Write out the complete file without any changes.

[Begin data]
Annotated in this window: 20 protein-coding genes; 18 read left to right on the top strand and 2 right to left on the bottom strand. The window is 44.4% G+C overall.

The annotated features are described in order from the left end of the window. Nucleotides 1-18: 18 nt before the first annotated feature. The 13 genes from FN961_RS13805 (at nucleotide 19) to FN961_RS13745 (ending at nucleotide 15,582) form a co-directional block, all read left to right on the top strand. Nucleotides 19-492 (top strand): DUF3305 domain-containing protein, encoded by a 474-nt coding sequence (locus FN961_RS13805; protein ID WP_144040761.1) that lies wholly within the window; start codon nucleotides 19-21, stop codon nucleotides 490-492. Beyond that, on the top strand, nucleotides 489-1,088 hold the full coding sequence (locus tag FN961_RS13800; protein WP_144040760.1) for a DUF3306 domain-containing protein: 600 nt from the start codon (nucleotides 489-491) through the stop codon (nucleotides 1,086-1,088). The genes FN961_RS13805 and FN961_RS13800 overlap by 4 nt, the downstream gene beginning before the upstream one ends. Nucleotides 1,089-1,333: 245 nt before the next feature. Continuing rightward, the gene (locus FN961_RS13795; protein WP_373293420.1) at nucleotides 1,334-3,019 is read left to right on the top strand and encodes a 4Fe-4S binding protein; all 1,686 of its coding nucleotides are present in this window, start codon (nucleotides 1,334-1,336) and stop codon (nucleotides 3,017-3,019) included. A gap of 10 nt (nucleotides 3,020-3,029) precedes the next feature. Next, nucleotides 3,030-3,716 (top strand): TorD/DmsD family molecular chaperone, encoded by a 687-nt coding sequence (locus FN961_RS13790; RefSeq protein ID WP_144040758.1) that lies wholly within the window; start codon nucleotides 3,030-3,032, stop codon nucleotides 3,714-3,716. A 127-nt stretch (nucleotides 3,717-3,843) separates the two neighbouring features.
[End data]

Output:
Annotated in this window: 20 protein-coding genes; 18 read left to right on the top strand and 2 right to left on the bottom strand. The window is 44.4% G+C overall.

The annotated features are described in order from the left end of the window. Nucleotides 1-18: 18 nt before the first annotated feature. The 13 genes from FN961_RS13805 (at nucleotide 19) to FN961_RS13745 (ending at nucleotide 15,582) form a co-directional block, all read left to right on the top strand. Nucleotides 19-492 (top strand): DUF3305 domain-containing protein, encoded by a 474-nt coding sequence (locus FN961_RS13805; protein ID WP_144040761.1) that lies wholly within the window; start codon nucleotides 19-21, stop codon nucleotides 490-492. Beyond that, on the top strand, nucleotides 489-1,088 hold the full coding sequence (locus tag FN961_RS13800; protein WP_144040760.1) for a DUF3306 domain-containing protein: 600 nt from the start codon (nucleotides 489-491) through the stop codon (nucleotides 1,086-1,088). The genes FN961_RS13805 and FN961_RS13800 overlap by 4 nt, the downstream gene beginning before the upstream one ends. Nucleotides 1,089-1,333: 245 nt before the next feature. Continuing rightward, the gene (locus FN961_RS13795; protein WP_373293420.1) at nucleotides 1,334-3,019 is read left to right on the top strand and encodes a 4Fe-4S binding protein; all 1,686 of its coding nucleotides are present in this window, start codon (nucleotides 1,334-1,336) and stop codon (nucleotides 3,017-3,019) included. A gap of 10 nt (nucleotides 3,020-3,029) precedes the next feature. Next, nucleotides 3,030-3,716 (top strand): TorD/DmsD family molecular chaperone, encoded by a 687-nt coding sequence (locus FN961_RS13790; RefSeq protein ID WP_144040758.1) that lies wholly within the window; start codon nucleotides 3,030-3,032, stop codon nucleotides 3,714-3,716. A 127-nt stretch (nucleotides 3,717-3,843) separates the two neighbouring features.